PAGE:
It is rare for science to identify one key protein that determines a cell’s behavior in health and disease. KLF2 is one such protein. Among other functions, “it is the principal transcriptional pathway that keeps your arteries open and healthy,” says Martin A. Schwartz, PhD, Robert W. Berliner Professor of Medicine (Cardiology) and professor of biomedical engineering and of cell biology. Because it performs this essential role, Schwartz takes particular interest in anomalies in KLF2 expression that underlie multiple vascular diseases.
Fondation Leducq’s Transatlantic Networks of Excellence program has awarded Schwartz and a network of five other researchers, from North America and Europe, a five-year, $6 million grant to study the KLF2 transcription factor. Schwartz will oversee the North American researchers of the network, marking the fourth time a Yale professor has played such a role.
Two years ago, a postdoctoral researcher in the Schwartz Lab, Brian G. Coon, PhD, used the gene-editing tool CRISPR to perform a genome-wide screen in endothelial cells, the cells that line blood vessels. The friction generated by blood flow past these cells induces KLF2 expression, and Schwartz and Coon wanted to know which genes mediate this process. “What we got out of it was astounding,” says Schwartz. The screen produced a hit list of 500 possible genes. “The trouble is, to really exploit this amount of data, you need a team,” he says.
Schwartz began reaching out to other investigators. After talking to a colleague about possible experiments and funding, “we decided that Leducq would be a good way to do it,” he says. They forged a team from both sides of the Atlantic and took their plan to Leducq, which endorsed it.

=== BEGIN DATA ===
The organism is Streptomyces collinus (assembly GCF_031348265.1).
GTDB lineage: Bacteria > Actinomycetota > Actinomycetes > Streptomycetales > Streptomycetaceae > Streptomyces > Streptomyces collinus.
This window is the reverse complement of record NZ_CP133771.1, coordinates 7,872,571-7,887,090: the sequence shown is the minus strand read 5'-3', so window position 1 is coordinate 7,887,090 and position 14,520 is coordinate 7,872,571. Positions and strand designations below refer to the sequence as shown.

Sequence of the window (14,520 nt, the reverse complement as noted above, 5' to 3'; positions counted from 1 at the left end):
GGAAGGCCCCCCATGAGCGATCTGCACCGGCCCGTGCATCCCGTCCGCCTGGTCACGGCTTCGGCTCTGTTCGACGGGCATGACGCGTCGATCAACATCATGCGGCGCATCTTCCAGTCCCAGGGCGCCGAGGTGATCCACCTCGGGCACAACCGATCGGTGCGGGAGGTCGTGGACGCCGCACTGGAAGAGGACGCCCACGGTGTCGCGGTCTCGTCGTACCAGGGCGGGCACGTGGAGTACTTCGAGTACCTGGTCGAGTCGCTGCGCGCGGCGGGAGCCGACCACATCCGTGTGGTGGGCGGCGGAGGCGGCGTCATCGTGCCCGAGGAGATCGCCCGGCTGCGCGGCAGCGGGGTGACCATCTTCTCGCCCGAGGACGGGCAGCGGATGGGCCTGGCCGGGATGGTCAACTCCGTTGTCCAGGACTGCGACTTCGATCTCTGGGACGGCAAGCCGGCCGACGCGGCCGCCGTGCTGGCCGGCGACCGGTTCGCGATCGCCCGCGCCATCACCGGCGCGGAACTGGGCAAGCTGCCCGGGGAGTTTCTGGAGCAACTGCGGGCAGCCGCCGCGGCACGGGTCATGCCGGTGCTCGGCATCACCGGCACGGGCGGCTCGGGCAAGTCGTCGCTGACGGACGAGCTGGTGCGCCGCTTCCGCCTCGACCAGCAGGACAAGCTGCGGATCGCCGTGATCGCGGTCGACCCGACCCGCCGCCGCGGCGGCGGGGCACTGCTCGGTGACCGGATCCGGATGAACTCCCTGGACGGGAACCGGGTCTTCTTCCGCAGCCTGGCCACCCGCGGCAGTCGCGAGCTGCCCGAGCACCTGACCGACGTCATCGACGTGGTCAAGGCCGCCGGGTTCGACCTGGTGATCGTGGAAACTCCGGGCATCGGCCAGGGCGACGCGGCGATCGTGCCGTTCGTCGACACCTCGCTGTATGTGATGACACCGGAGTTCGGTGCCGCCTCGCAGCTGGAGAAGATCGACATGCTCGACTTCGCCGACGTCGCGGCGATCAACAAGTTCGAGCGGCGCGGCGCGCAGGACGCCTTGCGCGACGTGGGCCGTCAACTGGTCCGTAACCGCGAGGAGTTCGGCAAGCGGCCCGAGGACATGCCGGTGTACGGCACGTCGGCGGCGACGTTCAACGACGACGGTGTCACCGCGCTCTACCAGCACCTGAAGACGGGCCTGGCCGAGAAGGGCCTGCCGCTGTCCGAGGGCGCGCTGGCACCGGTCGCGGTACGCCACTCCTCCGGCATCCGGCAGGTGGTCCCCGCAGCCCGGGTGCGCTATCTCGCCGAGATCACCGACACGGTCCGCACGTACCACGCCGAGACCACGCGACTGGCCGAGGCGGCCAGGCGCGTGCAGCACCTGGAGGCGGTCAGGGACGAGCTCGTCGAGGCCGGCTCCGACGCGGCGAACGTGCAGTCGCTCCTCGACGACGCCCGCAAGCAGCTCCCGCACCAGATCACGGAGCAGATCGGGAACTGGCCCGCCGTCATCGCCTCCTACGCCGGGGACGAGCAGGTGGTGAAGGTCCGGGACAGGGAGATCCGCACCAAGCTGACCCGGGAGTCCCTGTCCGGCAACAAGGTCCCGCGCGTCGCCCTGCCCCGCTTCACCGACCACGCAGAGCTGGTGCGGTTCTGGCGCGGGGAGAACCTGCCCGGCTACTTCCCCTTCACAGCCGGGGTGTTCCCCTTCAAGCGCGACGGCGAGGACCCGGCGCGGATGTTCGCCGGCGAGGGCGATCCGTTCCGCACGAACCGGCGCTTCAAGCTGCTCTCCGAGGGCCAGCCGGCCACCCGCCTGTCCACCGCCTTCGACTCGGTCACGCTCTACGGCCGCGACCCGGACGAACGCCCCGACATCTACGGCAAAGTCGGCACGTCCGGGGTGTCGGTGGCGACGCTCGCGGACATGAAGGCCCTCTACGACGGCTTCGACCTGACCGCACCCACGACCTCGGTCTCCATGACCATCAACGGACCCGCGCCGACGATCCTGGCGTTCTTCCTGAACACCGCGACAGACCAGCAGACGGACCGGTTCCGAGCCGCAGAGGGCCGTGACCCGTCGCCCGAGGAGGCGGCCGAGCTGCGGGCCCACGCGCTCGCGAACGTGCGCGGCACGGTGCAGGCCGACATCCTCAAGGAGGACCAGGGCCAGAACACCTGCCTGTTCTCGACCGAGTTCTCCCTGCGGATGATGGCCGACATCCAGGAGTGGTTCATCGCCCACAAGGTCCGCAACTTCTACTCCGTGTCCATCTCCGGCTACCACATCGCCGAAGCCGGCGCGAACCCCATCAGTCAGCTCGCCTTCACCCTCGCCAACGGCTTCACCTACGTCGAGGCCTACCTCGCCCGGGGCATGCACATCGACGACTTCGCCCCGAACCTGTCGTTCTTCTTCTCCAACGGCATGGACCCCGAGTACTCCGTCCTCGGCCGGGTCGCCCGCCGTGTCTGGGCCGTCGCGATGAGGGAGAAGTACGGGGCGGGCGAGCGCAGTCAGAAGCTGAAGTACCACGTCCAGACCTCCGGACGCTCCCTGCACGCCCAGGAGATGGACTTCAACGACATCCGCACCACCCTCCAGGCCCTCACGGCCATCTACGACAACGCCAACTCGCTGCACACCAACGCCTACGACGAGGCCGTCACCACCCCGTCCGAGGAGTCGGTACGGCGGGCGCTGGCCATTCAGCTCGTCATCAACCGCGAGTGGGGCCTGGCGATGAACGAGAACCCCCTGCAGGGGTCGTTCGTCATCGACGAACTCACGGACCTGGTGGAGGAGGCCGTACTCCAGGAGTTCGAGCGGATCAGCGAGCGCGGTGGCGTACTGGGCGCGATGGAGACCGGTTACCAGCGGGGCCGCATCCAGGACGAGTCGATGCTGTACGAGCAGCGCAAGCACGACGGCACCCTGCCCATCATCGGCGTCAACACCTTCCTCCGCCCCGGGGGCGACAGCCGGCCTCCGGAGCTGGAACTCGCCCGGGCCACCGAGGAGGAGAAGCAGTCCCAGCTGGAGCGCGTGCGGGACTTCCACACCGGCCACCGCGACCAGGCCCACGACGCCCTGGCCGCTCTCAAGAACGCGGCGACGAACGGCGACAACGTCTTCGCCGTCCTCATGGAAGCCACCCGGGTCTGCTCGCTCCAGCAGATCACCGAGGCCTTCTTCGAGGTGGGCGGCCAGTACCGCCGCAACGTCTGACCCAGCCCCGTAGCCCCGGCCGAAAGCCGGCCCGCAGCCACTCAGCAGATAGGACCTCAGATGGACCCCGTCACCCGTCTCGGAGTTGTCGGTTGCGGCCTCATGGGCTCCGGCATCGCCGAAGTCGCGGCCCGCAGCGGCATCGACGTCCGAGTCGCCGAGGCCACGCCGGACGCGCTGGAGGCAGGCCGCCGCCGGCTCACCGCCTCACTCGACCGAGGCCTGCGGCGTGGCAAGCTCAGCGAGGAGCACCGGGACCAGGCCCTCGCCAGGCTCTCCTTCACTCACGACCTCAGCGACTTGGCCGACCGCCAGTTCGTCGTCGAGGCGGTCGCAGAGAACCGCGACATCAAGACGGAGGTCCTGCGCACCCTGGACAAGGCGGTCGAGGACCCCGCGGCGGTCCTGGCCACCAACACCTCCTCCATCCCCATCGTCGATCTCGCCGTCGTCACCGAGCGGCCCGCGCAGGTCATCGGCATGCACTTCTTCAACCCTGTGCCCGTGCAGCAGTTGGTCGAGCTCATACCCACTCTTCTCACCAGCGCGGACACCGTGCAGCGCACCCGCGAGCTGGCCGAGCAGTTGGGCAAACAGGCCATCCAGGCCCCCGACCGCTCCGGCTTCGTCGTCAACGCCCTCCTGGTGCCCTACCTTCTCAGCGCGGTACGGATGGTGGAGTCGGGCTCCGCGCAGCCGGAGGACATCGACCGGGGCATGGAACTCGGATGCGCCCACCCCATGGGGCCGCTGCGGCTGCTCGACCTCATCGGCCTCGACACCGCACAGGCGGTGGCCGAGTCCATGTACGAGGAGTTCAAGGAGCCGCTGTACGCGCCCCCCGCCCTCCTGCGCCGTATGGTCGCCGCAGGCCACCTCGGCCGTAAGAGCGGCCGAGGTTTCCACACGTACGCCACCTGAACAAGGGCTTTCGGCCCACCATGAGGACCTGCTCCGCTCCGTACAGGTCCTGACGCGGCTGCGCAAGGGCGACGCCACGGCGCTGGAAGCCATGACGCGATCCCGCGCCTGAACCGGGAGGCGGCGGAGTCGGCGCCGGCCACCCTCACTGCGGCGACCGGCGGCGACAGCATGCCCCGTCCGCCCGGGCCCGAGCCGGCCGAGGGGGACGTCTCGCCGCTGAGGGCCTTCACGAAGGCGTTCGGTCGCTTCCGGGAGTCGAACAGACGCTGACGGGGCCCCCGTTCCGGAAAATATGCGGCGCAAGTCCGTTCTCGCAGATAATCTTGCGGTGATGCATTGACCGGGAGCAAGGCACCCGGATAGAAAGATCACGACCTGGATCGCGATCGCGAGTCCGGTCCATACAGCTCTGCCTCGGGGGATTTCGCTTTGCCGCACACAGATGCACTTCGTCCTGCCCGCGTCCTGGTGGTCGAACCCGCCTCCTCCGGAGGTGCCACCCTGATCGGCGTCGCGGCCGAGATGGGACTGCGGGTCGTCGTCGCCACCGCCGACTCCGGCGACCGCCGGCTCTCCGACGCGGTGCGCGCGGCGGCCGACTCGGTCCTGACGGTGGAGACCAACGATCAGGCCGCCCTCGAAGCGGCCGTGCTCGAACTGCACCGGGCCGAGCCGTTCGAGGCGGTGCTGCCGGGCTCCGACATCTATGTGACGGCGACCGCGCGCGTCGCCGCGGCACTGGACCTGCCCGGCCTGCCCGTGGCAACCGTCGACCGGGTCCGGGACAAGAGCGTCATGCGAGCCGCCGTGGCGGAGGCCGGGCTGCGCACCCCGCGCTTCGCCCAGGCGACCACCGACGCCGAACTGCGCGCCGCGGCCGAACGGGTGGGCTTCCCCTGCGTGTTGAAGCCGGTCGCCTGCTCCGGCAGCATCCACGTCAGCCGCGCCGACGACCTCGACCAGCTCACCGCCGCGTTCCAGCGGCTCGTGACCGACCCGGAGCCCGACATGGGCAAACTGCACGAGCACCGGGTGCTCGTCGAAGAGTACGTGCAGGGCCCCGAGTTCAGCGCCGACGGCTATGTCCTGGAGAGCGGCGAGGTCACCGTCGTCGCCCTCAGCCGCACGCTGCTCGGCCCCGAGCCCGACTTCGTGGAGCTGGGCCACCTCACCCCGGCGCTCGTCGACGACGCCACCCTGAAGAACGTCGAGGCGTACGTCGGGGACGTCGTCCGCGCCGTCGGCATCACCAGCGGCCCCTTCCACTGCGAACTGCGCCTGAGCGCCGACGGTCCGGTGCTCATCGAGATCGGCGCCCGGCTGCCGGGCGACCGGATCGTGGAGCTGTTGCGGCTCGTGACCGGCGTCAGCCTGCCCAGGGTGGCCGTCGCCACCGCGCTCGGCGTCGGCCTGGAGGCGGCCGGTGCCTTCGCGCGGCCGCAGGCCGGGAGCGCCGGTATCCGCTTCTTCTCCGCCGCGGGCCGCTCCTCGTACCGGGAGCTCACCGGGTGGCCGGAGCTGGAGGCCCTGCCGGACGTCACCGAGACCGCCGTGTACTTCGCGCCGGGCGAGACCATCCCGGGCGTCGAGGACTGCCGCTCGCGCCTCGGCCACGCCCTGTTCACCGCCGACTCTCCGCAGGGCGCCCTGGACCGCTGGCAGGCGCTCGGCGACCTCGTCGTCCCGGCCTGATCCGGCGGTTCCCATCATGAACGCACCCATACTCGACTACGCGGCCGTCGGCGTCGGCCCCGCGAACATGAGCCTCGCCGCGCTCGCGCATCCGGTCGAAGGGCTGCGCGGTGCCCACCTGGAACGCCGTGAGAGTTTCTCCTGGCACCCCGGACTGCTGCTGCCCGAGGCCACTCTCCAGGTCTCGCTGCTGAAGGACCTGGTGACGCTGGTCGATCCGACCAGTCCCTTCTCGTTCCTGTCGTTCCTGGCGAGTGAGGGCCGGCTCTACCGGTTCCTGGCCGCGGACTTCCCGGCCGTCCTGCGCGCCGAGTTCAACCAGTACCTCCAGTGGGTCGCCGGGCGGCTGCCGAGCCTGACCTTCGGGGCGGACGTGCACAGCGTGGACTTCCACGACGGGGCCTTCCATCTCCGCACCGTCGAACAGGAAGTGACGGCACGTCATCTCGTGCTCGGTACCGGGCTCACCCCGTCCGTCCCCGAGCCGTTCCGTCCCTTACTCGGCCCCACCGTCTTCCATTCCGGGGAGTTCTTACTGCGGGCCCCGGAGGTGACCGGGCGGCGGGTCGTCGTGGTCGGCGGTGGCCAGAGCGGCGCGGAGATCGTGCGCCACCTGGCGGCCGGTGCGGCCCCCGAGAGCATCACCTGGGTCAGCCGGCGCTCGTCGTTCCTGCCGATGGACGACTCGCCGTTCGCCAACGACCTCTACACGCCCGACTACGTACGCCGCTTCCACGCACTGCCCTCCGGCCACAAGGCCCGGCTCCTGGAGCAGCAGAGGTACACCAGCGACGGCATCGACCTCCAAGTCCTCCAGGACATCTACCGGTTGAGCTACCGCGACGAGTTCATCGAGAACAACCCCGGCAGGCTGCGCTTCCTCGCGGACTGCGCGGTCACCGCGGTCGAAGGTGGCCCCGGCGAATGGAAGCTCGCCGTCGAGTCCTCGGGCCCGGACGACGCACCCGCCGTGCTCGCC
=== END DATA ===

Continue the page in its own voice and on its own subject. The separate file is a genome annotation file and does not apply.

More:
Based in Paris, Fondation Leducq was founded by the late Jean and Sylviane Leducq in 1996 to fund cardiovascular and neurovascular research. In 2003, the organization established the Transatlantic Networks of Excellence program to foster collaborative research in these domains. According to its mission statement, the fight against vascular disease is a battle that “should be waged at the international level.” Including the five 2018 grants, the foundation has supported 62 of these networks.
During the early stages of this project, Schwartz and his network will develop tools to test the hit list’s genetic targets. The Schwartz Lab will receive $1.16 million of the grant to unravel the signaling network that allows blood flow to influence KLF2 expression. Other investigators will test these genes in vitro in endothelial cells as well as in vivo in mice. At the end of the grant period, Schwartz says, “we will have realistic drug targets.”
Schwartz projects confidence in his team’s ability to push vascular research forward. “I think it’s a problem that is ripe to be solved.” he says.